Friday, December 30, 2011

Goodbye William



William died yesterday - he was hit by a car. He was too old, and the damage was too great, for him to survive, so we had him put to sleep late last night. After a terrible day in which he managed to drag himself home through the rain on two legs, he ended his life peacefully, wrapped in warm blankets and surrounded by love.

He was 16, and had gone through more lives than two cats put together. When he was just a kitten he was found abandoned in an empty apartment in Toronto with his sister Arbus, and when they were about 6 months old they were adopted by Kim. Maybe memories of those early days trapped in the apartment stayed with him, because he much preferred an outdoor life - at his prime he would only come home to eat, spending his days roaming the neighbourhood and dining at a few homes other than ours. When we still lived in Ontario he loved to go camping with Kim at her property north of Toronto - he would sleep in the tent with her at night, and go canoeing with her during the day.

William was a charmer, a character, and a very handsome cat - he looked just like Sylvester from the Bugs Bunny cartoons, only grey and white instead of black and white. His long, silky fur was gorgeous, but a problem for a wild outdoor roamer like him. We always knew where to find him in the house because he would leave a trail of debris behind him -all the sticks, leaves and burrs he dragged in with him would gradually be deposited on floors, couches, counters and beds.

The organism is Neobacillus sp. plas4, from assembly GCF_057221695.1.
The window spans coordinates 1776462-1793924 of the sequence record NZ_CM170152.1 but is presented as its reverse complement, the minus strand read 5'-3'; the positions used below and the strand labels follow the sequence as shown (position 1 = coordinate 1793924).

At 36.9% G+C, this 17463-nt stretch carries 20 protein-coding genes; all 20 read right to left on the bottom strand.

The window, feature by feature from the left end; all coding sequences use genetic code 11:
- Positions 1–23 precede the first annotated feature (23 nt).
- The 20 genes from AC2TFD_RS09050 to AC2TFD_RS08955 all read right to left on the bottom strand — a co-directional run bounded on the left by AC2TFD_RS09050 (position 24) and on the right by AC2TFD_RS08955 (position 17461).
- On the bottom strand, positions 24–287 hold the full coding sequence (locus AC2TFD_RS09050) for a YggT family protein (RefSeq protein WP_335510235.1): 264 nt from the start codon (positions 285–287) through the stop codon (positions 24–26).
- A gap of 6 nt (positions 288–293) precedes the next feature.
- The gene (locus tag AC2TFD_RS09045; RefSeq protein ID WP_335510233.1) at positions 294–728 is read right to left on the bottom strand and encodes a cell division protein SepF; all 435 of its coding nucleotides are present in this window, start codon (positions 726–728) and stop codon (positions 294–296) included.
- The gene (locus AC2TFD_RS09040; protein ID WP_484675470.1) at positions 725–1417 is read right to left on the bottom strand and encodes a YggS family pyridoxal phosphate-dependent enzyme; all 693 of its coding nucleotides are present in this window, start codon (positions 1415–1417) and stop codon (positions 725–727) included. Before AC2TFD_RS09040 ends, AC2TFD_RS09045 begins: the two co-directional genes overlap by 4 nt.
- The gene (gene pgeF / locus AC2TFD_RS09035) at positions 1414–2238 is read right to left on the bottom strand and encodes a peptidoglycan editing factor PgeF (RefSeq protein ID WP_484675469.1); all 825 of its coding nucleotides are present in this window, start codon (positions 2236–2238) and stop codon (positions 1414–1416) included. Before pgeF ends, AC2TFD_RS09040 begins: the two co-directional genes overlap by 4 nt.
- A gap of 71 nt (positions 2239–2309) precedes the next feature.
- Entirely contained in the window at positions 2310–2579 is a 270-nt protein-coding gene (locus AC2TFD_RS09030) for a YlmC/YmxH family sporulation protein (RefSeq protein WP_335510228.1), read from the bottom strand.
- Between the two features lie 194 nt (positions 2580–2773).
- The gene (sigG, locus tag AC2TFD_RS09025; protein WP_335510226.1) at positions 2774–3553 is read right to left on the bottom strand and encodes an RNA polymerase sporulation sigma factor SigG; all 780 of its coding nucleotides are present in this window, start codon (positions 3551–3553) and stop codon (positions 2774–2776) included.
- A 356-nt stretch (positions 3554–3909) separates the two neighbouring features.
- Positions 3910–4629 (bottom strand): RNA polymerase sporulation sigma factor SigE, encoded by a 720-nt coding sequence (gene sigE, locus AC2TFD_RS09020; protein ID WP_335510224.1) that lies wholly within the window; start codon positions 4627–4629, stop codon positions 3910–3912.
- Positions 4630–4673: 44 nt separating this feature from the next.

His closest call came about eight years ago, when a raccoon chomped out a good portion of his throat. As he recuperated he had a tube to drain the wound running right through his neck, so he looked like a very handsome and furry Frankenstein. We tried keeping him in after that, but he was miserable being confined, and so we decided to let him lead the life he wanted.


He started to slow down in the last year or two, and began spending his days on the rocking chair in the verandah and his nights in his special bed away from the pestering attention of Petunia.

And now we imagine him reunited with Arbus, young and strong, with all his teeth again, and fur without a single mat, roaming the bush in search of more adventures. Thank you, William, for making it home last night so we we had a chance to say goodbye. You were a good cat and we will miss you.

Sunday, December 25, 2011

Merry Christmas from Mucky Boots